Obtain permission from the appropriate officials (usually a school district superintendent, curriculum director, or principal and classroom teacher) at an elementary or middle school.Observe in the classroom for several days.Compare the schools course of study, curriculum, instructional practices, and assessment techniques with the guidelines proposed by national organizations (such as AAAS, NRC, and NSTA)When you have completed your observations and comparisons, answer these questions. In your opinion, how well is this school meeting suggested goals? In what ways is it falling short?How well is the school implementing the features of project-based science? In what ways is it failing to implement project-based science ideas? What obstacles might you face trying to implement project-based science in this environment.
What are the characteristics and challenges of these scenarios?Carefully read each scenario. As you read, imagine the classroom that is being described. Use your experiences as a science learner and as a teacher to think about how the classrooms described might work. Think about the roles of both the students and the teacher. Respond to the following questions about each scenario:In this classroom, what are the student activities and how do the students complete them? Each scenario describes the work of the teacher in that classroom. What is the teacher doing to help students learn science?In each scenario, who is responsible for the learning?What strategies does the teacher use to find out what the students have learned? Imagine, and then record, the challenges of teaching science in this classroom.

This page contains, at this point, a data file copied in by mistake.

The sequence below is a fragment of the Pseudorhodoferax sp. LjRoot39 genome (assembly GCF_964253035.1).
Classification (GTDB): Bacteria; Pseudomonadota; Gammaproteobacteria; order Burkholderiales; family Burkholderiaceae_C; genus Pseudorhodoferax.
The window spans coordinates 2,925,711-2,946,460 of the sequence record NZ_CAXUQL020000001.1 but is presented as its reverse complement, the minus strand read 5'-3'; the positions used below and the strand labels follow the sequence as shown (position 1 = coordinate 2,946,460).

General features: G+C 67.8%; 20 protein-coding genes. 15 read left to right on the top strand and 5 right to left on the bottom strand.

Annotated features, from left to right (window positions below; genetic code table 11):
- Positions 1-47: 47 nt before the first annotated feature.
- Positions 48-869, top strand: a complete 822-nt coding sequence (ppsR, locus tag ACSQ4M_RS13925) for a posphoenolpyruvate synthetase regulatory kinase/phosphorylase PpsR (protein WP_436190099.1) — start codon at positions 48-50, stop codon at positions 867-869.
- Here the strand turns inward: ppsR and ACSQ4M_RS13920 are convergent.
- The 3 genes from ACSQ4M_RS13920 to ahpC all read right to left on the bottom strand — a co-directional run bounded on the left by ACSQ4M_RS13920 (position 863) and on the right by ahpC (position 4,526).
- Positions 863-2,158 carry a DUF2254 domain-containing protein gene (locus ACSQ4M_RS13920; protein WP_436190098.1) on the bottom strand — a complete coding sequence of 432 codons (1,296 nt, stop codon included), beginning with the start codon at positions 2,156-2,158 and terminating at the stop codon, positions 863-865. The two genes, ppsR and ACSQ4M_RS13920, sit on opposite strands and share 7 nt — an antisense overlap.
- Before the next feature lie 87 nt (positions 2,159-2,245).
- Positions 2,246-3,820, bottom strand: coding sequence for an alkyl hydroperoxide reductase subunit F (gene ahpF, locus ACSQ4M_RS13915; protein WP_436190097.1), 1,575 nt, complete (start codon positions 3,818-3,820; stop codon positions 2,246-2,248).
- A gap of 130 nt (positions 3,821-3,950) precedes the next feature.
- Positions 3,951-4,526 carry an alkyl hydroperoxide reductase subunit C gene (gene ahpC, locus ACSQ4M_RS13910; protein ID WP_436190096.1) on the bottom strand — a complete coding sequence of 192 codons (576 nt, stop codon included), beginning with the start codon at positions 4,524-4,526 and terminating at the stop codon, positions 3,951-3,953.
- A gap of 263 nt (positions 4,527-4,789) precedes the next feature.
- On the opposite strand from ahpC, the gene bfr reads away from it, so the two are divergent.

Why should children learn science?A.On paper or using a word processor, create a table with three columns. Label the first column Things I Did Today, label the second column Related Science Concept, and label the third column Related Questions. Take about five minutes to reconstruct what you did since you got up this morning. List as many things as you can remember in the first column.B.In the second column, identify as many related science concepts as you can. For example, you may have used a curling iron and hair spray to style your hair. The curling iron is heated with electricity, and the hair spray is a chemical, so the related concepts are electricity and chemistry.C.In the third column, write down related questions for each situation, such as How can I make hair spray work better? and Where does electricity come from?D.Reflect upon the list you have constructed. How does it help answer the question Why should children learn science? Record your thoughts and your lists in your portfolio.
What are your personal goals for science education? A. Before reading the section on the goals of science education, brainstorm in small groups the goals that you think are important for science education. Try to reach group consensus. Share your groups goals with the rest of the class.B. How do the goals of science education differ among your groups? What are the similarities?C. Think about one national goal already mentioned the development of scientifically literate citizens. What do you think characterizes a scientifically literate citizen? What does a scientifically literate citizen need to know? What skills does this person need to have? What attitudes should this person possess? How does this goal compare with your groups goals?
Questions about Science TeachingWhat questions do you now have about learning to teach elementary or middle school science? Include questions on the goals of science education, why young students should learn science, how science should or should not be emphasized in elementary and middle education, and project-based science.